Wednesday, September 14, 2011

My Secret Origin

On Monday, I posted about my geeky life and how awesome it is. But how did I get to that point? To answer that, I'll turn to the age-old comic book tradition of the superhero secret origin. Every hero, after all, has a great secret origin that gives meaning to their Hero's Journey. As a firm believer that we're all heroes in the midst of our own journey, it should come as no surprise that I also think we each have our own "secret origin" that gives it meaning. This is mine:

Looking back on my early life in New Orleans, it was no surprise that I turned out to be a geek. After all, my earliest memories were filled with programming my own video games, playing with my friend's Transformers, and watching Star Wars with my mom. Ghostbusters triggered my love of the supernatural, and Back to the Future led to my fascination with time travel. Sharing those interests with others was never easy for me to do as a kid, though. I was lucky in that I found a small group of kids like me in elementary school who were into Super Mario Bros. Super Show and playing "Let's Pretend" with Jedi and Sith instead of cops and robbers, but there weren't many of us. I'd wear my Ghostbusters belt to school and get made fun of for my interests. It was hard dealing with that as a kid, but at least I had my friends to geek out with after school.

Then I moved away from home to live with my mom and stepdad, leaving my geeky support group behind.

I took the loss well enough, but moving around to three different states in middle school made it hard for me to build a new circle of geek friends again. I never found friends I could geek out with in Florida, and just as I was making some good geeky friends in Indiana, we moved again to California. I understand why we moved so much, but man, it made life hard for me to start high school without knowing anyone. It's not like I was a social butterfly to begin with, and each move made it harder for me to open up to potential friends.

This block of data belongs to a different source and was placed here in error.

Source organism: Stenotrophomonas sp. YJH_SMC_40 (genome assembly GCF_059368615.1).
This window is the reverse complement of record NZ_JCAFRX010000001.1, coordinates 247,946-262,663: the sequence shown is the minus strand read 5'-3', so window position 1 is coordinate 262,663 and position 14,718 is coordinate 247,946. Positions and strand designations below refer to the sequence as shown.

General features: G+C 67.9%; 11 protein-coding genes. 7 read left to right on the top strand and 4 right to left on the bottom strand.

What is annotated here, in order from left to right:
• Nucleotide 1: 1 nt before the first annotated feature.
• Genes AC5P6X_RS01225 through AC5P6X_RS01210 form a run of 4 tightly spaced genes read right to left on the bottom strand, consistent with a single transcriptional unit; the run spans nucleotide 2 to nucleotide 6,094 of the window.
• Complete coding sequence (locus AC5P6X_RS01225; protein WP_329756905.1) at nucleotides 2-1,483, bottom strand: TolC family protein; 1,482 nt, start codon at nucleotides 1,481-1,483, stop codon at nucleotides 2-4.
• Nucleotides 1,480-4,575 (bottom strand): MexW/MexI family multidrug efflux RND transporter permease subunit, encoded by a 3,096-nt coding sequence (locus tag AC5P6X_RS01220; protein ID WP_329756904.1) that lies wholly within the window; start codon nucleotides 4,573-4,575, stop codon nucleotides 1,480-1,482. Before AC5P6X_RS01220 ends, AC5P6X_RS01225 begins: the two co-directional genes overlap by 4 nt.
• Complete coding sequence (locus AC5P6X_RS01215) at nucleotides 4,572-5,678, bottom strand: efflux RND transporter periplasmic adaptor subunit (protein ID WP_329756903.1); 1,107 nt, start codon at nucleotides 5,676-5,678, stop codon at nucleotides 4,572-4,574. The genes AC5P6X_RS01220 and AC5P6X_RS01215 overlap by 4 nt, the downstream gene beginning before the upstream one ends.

Fortunately, I found a good group of people to run with in high school, and I could be comfortably geeky again. I got into collectible card games and tabletop roleplaying games around this time, in addition to opening my wardrobe choices back up to geek attire. It was as though I had found myself again, and I made a vow to myself that I would never suppress who I am and what I like again. Granted, saying that's what you're going to do and actually doing it are two different things, but nothing worthwhile is ever easy.

It's been a long, long road to being comfortable in my geeky skin, but it's been a good one. I'm proud of who I am and what I like, and no one is going to convince me that my passion is wrong just because it's not mainstream.

Then again, looking at today's pop culture, it seems that geek is becoming the new mainstream more and more. I'm glad I've got a front row seat for the new geek order!

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